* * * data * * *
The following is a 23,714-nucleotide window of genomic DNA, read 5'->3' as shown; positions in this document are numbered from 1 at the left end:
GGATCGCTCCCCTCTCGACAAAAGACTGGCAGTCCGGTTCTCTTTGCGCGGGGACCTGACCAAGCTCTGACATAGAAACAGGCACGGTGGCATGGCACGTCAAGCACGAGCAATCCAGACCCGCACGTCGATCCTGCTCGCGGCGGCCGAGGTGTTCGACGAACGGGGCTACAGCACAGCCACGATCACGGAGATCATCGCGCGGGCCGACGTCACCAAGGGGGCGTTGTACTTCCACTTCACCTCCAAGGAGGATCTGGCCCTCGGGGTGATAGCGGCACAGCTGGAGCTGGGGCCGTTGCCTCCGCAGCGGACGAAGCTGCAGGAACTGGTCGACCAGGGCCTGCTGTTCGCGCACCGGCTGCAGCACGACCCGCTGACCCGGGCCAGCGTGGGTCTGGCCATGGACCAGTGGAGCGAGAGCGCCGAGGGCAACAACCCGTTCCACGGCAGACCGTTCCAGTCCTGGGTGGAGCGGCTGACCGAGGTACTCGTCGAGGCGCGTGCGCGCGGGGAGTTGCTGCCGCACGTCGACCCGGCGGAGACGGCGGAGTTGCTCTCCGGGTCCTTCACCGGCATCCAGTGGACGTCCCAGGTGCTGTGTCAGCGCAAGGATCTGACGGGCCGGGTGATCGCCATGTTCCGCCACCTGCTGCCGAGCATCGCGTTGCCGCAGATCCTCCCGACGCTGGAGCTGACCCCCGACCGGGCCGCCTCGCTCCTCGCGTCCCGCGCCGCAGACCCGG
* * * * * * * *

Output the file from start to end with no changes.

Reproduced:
The following is a 23,714-nucleotide window of genomic DNA, read 5'->3' as shown; positions in this document are numbered from 1 at the left end:
GGATCGCTCCCCTCTCGACAAAAGACTGGCAGTCCGGTTCTCTTTGCGCGGGGACCTGACCAAGCTCTGACATAGAAACAGGCACGGTGGCATGGCACGTCAAGCACGAGCAATCCAGACCCGCACGTCGATCCTGCTCGCGGCGGCCGAGGTGTTCGACGAACGGGGCTACAGCACAGCCACGATCACGGAGATCATCGCGCGGGCCGACGTCACCAAGGGGGCGTTGTACTTCCACTTCACCTCCAAGGAGGATCTGGCCCTCGGGGTGATAGCGGCACAGCTGGAGCTGGGGCCGTTGCCTCCGCAGCGGACGAAGCTGCAGGAACTGGTCGACCAGGGCCTGCTGTTCGCGCACCGGCTGCAGCACGACCCGCTGACCCGGGCCAGCGTGGGTCTGGCCATGGACCAGTGGAGCGAGAGCGCCGAGGGCAACAACCCGTTCCACGGCAGACCGTTCCAGTCCTGGGTGGAGCGGCTGACCGAGGTACTCGTCGAGGCGCGTGCGCGCGGGGAGTTGCTGCCGCACGTCGACCCGGCGGAGACGGCGGAGTTGCTCTCCGGGTCCTTCACCGGCATCCAGTGGACGTCCCAGGTGCTGTGTCAGCGCAAGGATCTGACGGGCCGGGTGATCGCCATGTTCCGCCACCTGCTGCCGAGCATCGCGTTGCCGCAGATCCTCCCGACGCTGGAGCTGACCCCCGACCGGGCCGCCTCGCTCCTCGCGTCCCGCGCCGCAGACCCGG